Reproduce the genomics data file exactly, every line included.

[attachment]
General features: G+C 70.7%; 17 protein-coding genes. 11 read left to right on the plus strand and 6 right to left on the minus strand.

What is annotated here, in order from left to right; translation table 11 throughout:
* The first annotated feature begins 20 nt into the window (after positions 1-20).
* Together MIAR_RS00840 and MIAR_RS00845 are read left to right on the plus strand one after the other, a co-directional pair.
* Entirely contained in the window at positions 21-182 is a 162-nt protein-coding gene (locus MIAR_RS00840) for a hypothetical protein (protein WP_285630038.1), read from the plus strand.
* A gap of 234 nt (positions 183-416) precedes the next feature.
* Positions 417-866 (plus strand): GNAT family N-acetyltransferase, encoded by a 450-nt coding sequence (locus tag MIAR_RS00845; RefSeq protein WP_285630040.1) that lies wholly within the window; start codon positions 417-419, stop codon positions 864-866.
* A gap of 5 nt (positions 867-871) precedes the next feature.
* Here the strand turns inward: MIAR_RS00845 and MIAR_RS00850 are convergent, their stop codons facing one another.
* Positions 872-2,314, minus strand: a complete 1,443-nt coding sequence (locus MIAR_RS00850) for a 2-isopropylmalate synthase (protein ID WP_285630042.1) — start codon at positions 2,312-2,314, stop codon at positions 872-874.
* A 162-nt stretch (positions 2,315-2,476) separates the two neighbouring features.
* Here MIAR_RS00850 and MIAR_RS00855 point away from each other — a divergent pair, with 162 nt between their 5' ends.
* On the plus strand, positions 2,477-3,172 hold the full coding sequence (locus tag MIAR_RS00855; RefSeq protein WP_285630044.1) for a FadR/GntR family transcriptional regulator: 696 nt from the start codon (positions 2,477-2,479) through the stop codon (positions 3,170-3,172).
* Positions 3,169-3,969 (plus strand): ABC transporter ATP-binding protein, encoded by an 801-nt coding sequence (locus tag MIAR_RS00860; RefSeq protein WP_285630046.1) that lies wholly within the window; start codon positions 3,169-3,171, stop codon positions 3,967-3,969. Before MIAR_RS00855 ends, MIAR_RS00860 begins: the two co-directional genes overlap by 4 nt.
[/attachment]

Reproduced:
General features: G+C 70.7%; 17 protein-coding genes. 11 read left to right on the plus strand and 6 right to left on the minus strand.

What is annotated here, in order from left to right; translation table 11 throughout:
* The first annotated feature begins 20 nt into the window (after positions 1-20).
* Together MIAR_RS00840 and MIAR_RS00845 are read left to right on the plus strand one after the other, a co-directional pair.
* Entirely contained in the window at positions 21-182 is a 162-nt protein-coding gene (locus MIAR_RS00840) for a hypothetical protein (protein WP_285630038.1), read from the plus strand.
* A gap of 234 nt (positions 183-416) precedes the next feature.
* Positions 417-866 (plus strand): GNAT family N-acetyltransferase, encoded by a 450-nt coding sequence (locus tag MIAR_RS00845; RefSeq protein WP_285630040.1) that lies wholly within the window; start codon positions 417-419, stop codon positions 864-866.
* A gap of 5 nt (positions 867-871) precedes the next feature.
* Here the strand turns inward: MIAR_RS00845 and MIAR_RS00850 are convergent, their stop codons facing one another.
* Positions 872-2,314, minus strand: a complete 1,443-nt coding sequence (locus MIAR_RS00850) for a 2-isopropylmalate synthase (protein ID WP_285630042.1) — start codon at positions 2,312-2,314, stop codon at positions 872-874.
* A 162-nt stretch (positions 2,315-2,476) separates the two neighbouring features.
* Here MIAR_RS00850 and MIAR_RS00855 point away from each other — a divergent pair, with 162 nt between their 5' ends.
* On the plus strand, positions 2,477-3,172 hold the full coding sequence (locus tag MIAR_RS00855; RefSeq protein WP_285630044.1) for a FadR/GntR family transcriptional regulator: 696 nt from the start codon (positions 2,477-2,479) through the stop codon (positions 3,170-3,172).
* Positions 3,169-3,969 (plus strand): ABC transporter ATP-binding protein, encoded by an 801-nt coding sequence (locus tag MIAR_RS00860; RefSeq protein WP_285630046.1) that lies wholly within the window; start codon positions 3,169-3,171, stop codon positions 3,967-3,969. Before MIAR_RS00855 ends, MIAR_RS00860 begins: the two co-directional genes overlap by 4 nt.